Horns (2014)

Horns is based on a novel written by Joe Hill (better known as Stephen King‘s son. How’s about that for big shoes to fill?). Having heard great things about the source material I was optimistic about this adaptation and as I’m unable to count myself as a Harry Potter fan, I had no real preconceptions about Daniel Radcliffe as an actor. Although it’s a vaguely ambitious film, it sadly never engages to the point of becoming truly compelling and, while it looks pretty, it fails to give its characters any of the required depth in order for us to really empathise.

The film begins with a brief, dream-like sequence that gives us a taste of the intense relationship between our protagonist Ig (Radcliffe) and his girlfriend Merrin (a positively ethereal Juno Temple). A minute later and we learn that Merrin is dead, the victim of a rape/murder that Ig is being blamed for. The audience is to assume that Ig is innocent but all signs point to his guilt, not least the fact that soon after he begins sprouting devil-like horns from his forehead.

Rather than playing out as a horror film, the remainder is actually a very surreal murder mystery. Visually, it’s a feast of memorable set pieces but sadly they lack the cohesion to gel them together properly and form an enthralling storyline, which isn’t helped by the distinct lack of character development.

Horns certainly has a unique premise, and the way in which our protagonist begins to notice the titular temple growths, and more importantly the way everyone around him begins to react to his new facial additions is handled really well, and provides some much needed levity in a film bogged down by darkness. It’s not made instantly obvious why people are reacting the way they do but figuring it out provides some solid, if confusing, entertainment.

For a film so steeped in religious iconography, it’s difficult to ever really work out the message that’s being preached here. Having spent a considerable amount of time mulling it over, I’m still uncertain as to whether Hill is advocating faith or, in fact, the the absence of it. It definitely seems like a film that doesn’t definitively fall down on the side of good or evil, but instead explores the many shades of grey in between.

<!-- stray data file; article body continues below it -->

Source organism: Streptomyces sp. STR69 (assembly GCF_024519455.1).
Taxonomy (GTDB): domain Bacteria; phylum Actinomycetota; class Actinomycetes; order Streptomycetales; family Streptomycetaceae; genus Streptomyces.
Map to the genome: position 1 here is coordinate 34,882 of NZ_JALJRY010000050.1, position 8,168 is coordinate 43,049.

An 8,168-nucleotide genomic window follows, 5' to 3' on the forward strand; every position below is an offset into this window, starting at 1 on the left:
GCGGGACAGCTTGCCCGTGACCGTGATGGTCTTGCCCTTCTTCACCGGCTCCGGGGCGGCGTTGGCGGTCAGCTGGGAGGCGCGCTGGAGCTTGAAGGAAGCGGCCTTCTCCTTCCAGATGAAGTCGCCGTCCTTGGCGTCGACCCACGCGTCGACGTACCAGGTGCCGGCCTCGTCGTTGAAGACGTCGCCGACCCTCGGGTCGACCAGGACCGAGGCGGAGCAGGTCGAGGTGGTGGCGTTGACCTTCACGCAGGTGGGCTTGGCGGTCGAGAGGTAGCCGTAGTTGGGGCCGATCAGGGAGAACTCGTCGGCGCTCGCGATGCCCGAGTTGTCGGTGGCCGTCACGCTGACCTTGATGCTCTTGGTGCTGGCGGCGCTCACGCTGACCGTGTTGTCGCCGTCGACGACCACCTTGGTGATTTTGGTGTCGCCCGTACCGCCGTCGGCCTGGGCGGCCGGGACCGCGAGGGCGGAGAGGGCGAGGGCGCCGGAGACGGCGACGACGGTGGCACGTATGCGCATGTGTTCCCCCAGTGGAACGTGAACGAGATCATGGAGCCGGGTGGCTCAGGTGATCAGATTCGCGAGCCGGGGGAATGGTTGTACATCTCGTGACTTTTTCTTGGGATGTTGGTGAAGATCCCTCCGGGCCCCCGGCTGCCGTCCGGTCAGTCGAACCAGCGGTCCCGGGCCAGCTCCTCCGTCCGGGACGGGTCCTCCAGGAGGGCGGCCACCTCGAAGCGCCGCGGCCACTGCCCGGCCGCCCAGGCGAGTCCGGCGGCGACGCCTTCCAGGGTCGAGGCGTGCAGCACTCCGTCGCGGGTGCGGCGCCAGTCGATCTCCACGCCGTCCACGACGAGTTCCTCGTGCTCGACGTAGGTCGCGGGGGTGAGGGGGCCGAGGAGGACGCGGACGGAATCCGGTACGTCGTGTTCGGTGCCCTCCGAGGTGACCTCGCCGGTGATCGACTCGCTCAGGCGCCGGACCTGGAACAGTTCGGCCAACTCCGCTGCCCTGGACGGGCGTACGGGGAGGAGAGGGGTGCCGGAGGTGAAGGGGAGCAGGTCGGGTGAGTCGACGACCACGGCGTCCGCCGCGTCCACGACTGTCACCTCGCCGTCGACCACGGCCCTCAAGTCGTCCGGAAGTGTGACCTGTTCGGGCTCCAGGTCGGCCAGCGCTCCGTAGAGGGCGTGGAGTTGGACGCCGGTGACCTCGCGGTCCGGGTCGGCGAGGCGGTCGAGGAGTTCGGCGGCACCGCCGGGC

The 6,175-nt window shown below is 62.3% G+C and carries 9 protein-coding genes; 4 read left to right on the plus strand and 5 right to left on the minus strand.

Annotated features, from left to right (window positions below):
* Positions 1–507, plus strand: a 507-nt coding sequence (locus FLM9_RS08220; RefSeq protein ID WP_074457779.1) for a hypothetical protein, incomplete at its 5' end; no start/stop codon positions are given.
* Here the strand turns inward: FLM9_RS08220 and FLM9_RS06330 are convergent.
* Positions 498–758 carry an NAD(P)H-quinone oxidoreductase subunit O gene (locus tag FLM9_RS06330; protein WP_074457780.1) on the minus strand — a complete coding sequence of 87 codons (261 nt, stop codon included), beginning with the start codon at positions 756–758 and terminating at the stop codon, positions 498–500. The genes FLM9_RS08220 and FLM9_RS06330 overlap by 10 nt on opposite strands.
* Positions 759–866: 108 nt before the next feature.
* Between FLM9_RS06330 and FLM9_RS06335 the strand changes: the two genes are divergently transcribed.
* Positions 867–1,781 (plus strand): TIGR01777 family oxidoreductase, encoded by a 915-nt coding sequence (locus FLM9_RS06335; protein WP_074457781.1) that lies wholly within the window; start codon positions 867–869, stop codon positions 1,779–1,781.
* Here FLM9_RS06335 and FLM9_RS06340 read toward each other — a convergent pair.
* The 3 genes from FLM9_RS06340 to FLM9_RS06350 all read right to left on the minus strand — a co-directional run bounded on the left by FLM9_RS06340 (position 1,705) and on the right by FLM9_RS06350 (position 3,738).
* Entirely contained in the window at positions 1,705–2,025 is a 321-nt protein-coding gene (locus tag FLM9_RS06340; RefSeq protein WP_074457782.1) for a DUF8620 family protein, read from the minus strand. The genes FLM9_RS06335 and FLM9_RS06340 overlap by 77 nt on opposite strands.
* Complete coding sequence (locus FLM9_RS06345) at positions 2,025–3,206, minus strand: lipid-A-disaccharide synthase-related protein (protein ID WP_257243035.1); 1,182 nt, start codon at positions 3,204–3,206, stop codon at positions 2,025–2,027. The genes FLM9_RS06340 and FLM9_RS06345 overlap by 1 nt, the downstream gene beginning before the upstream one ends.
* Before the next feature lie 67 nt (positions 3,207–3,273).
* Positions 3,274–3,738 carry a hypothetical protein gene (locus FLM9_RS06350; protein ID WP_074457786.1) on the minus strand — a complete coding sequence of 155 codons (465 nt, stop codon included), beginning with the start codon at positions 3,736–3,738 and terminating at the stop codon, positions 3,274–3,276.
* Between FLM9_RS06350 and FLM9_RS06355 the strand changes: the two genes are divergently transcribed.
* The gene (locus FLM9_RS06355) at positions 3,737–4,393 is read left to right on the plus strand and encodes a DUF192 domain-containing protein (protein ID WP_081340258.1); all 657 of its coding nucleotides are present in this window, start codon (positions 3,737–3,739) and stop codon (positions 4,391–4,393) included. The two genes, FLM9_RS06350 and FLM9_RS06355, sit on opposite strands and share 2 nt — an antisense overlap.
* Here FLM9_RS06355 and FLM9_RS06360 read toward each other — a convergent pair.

Horns boasts a fantastic central performance by Radcliffe, who seems eager to play against type and show his range, and certainly succeeds here as he smokes, screws and smoulders through the film, throwing in the occasional, sometimes ill-judged, wisecrack. Juno Temple, although restricted to flashback scenes that help us piece the puzzle together, shines in her relatively brief screen time. She’s a fearless actress, both emotionally and physically, although her American accent does falter on occasion. The rest of the cast is rounded out by familiar faces Max Minghella, David Morse, Kelli Garner and Heather Graham, all of whom stay on just the right side of cliche.

In addition to the solid performances, Horns is also sound-tracked terrifically. It bounces effortlessly between The Pixies, Fever Ray, David Bowie and even Marilyn Manson‘s pounding Depeche Mode cover. Rather than feeling like a shrewd effort to appeal to its core demographic, each song feels tremendously well placed.

It’s also really nice to see Alexandre Aja doing something outside of his existing ouevre, even if it hasn’t quite paid off in this instance. It’s directed incredibly well, and his visual flair is present and correct but it’s marred by a hackneyed script and erratic editing.

Sadly, despite the visual prowess, acting talent and polished soundtrack, Horns is simply too disjointed and schizophrenic to ever really work as a complete piece, feeling more like a series of set-pieces than a coherent film. Instead of living up to it’s promise, Horns unfortunately plays out more like a big budget student film and never delves deep enough to be meaningful; a regrettable case of style over substance.

Rating: ★★★★★☆☆☆☆☆

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